Further study indicated that the voluntary program would not satisfactorily curb the reliance on imported oil and the President ordered a Mandatory Oil Import Program. Proclamation 3279, 73 Stat. c25 (1959). Two geographical areas were established for the program, one east of the Rocky Mountains (Districts I-IV) and the other west of the Rocky Mountains (District V). Generally, persons could not import crude or unfinished oils into these areas without a license and an import allocation which would be provided upon application to the Secretary of the Interior. The Secretary was instructed to issue regulations for the operation of the program which regulations were to provide, in part, for
"* * * a fair and equitable distribution among persons having refinery capacity in these districts in relation to refinery inputs during an appropriate period or periods selected by the Secretary and may provide for distribution in such manner as to avoid drastic reductions below the last allocations under the Voluntary Oil Import Program." Proclamation 3279, 73 Stat. c25, 3(b) (1) (1959).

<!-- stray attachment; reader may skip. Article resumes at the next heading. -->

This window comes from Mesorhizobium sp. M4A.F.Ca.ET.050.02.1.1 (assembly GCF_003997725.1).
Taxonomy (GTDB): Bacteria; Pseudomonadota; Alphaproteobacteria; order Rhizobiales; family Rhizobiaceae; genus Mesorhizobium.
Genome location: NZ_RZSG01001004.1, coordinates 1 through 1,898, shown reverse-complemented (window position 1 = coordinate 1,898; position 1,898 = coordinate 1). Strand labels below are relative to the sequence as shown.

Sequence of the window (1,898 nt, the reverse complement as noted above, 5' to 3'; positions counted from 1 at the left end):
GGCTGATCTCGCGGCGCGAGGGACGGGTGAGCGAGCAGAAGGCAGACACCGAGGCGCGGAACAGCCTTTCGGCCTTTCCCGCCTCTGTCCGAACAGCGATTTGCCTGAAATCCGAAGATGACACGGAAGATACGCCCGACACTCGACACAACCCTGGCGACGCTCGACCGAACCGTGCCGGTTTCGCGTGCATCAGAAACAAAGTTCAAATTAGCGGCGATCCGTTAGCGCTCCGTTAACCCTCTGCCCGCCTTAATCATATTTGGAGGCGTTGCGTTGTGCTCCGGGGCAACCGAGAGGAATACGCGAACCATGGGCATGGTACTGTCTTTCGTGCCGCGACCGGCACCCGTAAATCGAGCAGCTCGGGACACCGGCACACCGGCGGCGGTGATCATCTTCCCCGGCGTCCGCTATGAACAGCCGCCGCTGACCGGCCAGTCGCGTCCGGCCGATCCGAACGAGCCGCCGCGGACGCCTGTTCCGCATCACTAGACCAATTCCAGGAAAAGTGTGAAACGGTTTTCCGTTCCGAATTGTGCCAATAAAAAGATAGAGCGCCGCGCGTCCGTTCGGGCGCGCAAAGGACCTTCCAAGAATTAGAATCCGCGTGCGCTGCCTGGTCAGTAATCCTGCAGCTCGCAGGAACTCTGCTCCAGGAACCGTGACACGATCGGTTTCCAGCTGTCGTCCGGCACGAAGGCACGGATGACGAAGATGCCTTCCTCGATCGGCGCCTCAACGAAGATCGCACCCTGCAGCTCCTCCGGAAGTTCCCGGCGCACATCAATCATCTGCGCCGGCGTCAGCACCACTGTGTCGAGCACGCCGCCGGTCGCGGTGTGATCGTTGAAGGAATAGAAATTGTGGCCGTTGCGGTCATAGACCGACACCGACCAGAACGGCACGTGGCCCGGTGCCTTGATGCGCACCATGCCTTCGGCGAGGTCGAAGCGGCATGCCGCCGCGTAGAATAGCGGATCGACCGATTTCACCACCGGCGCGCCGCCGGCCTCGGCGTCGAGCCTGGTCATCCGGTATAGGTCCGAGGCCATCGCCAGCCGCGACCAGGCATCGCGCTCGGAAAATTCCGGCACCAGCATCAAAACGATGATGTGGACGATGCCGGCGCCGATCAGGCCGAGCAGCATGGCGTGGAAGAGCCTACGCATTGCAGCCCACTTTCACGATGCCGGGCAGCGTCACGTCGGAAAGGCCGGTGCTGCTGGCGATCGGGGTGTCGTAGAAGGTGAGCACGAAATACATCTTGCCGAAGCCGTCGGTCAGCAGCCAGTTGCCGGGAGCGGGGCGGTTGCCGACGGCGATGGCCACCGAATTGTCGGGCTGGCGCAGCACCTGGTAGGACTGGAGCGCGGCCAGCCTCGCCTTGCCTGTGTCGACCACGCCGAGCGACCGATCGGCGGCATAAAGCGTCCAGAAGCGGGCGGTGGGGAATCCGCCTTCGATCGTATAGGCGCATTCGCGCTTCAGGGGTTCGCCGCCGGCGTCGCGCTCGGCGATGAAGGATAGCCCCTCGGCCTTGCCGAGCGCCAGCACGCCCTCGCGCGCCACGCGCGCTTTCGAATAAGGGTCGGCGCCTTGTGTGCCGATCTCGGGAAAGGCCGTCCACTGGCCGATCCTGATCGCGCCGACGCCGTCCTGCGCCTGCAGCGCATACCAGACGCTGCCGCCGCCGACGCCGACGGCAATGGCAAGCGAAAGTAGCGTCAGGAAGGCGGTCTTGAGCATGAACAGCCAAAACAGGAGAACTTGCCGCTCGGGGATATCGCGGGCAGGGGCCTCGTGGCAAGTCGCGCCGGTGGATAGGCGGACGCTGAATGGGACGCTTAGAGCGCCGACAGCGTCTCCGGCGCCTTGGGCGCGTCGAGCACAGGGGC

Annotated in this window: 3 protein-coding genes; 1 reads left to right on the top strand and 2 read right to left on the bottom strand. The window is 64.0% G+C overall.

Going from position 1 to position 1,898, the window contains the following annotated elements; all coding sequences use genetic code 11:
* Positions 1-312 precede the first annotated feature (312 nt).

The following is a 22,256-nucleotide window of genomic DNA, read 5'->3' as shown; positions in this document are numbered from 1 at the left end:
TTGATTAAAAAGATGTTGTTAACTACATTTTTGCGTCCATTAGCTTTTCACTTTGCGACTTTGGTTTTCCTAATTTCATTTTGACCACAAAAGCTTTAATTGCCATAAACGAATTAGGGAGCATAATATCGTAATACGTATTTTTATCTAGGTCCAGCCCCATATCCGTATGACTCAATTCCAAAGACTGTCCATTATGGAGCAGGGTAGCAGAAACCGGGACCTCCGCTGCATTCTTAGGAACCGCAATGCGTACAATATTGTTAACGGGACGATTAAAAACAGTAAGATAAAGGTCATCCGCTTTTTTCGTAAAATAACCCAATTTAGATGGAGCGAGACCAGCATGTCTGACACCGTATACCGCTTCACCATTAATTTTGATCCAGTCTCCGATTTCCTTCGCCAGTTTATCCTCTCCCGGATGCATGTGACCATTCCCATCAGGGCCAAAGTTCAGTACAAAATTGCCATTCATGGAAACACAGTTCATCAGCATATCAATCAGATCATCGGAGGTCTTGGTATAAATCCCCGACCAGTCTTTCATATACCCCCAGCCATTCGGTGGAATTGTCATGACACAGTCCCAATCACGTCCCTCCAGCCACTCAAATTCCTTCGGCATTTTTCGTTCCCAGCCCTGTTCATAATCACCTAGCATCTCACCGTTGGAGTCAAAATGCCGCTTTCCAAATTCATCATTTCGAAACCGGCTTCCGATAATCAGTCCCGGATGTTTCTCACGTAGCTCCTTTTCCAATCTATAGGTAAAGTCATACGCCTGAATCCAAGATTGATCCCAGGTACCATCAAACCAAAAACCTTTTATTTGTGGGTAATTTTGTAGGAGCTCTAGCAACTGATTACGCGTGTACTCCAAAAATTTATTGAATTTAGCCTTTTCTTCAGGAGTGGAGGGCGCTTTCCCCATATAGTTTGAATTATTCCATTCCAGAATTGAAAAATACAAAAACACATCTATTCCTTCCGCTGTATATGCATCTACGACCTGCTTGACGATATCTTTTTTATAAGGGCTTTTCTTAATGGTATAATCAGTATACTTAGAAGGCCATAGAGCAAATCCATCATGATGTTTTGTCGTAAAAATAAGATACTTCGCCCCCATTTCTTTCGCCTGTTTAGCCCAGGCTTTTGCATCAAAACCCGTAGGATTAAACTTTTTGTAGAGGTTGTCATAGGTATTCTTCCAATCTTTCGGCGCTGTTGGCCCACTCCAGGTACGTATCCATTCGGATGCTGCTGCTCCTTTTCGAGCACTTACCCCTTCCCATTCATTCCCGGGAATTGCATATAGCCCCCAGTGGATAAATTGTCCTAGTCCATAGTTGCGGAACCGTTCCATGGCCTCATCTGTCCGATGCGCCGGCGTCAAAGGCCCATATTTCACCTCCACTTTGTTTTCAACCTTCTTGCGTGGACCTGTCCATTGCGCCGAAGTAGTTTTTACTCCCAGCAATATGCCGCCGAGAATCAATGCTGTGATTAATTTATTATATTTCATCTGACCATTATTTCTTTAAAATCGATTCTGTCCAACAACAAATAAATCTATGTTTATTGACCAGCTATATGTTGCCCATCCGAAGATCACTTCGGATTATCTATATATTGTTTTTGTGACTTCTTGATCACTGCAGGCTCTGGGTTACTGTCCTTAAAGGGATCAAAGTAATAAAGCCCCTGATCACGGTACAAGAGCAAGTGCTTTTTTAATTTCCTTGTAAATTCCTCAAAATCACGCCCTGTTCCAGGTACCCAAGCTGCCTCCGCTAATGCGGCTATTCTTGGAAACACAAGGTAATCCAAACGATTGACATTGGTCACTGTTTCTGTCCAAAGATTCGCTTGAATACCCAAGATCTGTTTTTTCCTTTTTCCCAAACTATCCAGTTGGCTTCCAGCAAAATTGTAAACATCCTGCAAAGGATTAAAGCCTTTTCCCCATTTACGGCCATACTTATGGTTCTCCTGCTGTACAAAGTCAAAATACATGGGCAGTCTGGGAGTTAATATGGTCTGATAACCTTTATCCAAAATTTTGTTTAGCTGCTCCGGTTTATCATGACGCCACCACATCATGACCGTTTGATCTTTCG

Under the regulations a person entitled to apply for an allocation who has had either refinery capacity in the districts or recent refinery inputs, (32A CFR Chap. X § 4(a))
"* * * includes an individual, a corporation, firm, or other business organization or legal entity, and an agency of a State, territorial, or local government, but does not include a department, establishment, or agency of the United States; * * *." 32A CFR Chap. X § 22(a).